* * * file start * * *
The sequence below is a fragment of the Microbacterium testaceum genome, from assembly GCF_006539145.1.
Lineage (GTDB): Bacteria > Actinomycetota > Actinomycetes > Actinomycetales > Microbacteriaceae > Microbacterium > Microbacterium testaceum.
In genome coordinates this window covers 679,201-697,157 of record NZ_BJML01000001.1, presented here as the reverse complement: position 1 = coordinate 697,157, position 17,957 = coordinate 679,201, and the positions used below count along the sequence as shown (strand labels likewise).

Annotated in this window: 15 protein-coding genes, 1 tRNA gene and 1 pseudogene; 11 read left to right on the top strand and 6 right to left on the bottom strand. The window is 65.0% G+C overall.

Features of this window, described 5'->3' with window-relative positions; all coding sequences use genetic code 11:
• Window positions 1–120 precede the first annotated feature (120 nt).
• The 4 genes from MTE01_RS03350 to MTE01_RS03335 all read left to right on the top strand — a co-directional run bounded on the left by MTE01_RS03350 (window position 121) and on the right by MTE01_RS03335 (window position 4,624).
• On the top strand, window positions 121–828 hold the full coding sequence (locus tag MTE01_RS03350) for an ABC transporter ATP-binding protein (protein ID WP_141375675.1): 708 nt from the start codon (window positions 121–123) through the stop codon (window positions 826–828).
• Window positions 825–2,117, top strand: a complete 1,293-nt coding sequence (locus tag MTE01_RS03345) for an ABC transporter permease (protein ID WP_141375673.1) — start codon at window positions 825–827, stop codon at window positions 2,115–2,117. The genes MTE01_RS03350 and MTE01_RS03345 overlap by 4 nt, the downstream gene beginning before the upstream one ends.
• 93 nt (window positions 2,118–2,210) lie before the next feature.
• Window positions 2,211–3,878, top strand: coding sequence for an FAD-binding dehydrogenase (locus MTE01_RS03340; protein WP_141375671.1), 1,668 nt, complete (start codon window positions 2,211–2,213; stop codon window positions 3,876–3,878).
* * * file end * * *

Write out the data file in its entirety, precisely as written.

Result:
The sequence below is a fragment of the Microbacterium testaceum genome, from assembly GCF_006539145.1.
Lineage (GTDB): Bacteria > Actinomycetota > Actinomycetes > Actinomycetales > Microbacteriaceae > Microbacterium > Microbacterium testaceum.
In genome coordinates this window covers 679,201-697,157 of record NZ_BJML01000001.1, presented here as the reverse complement: position 1 = coordinate 697,157, position 17,957 = coordinate 679,201, and the positions used below count along the sequence as shown (strand labels likewise).

Annotated in this window: 15 protein-coding genes, 1 tRNA gene and 1 pseudogene; 11 read left to right on the top strand and 6 right to left on the bottom strand. The window is 65.0% G+C overall.

Features of this window, described 5'->3' with window-relative positions; all coding sequences use genetic code 11:
• Window positions 1–120 precede the first annotated feature (120 nt).
• The 4 genes from MTE01_RS03350 to MTE01_RS03335 all read left to right on the top strand — a co-directional run bounded on the left by MTE01_RS03350 (window position 121) and on the right by MTE01_RS03335 (window position 4,624).
• On the top strand, window positions 121–828 hold the full coding sequence (locus tag MTE01_RS03350) for an ABC transporter ATP-binding protein (protein ID WP_141375675.1): 708 nt from the start codon (window positions 121–123) through the stop codon (window positions 826–828).
• Window positions 825–2,117, top strand: a complete 1,293-nt coding sequence (locus tag MTE01_RS03345) for an ABC transporter permease (protein ID WP_141375673.1) — start codon at window positions 825–827, stop codon at window positions 2,115–2,117. The genes MTE01_RS03350 and MTE01_RS03345 overlap by 4 nt, the downstream gene beginning before the upstream one ends.
• 93 nt (window positions 2,118–2,210) lie before the next feature.
• Window positions 2,211–3,878, top strand: coding sequence for an FAD-binding dehydrogenase (locus MTE01_RS03340; protein WP_141375671.1), 1,668 nt, complete (start codon window positions 2,211–2,213; stop codon window positions 3,876–3,878).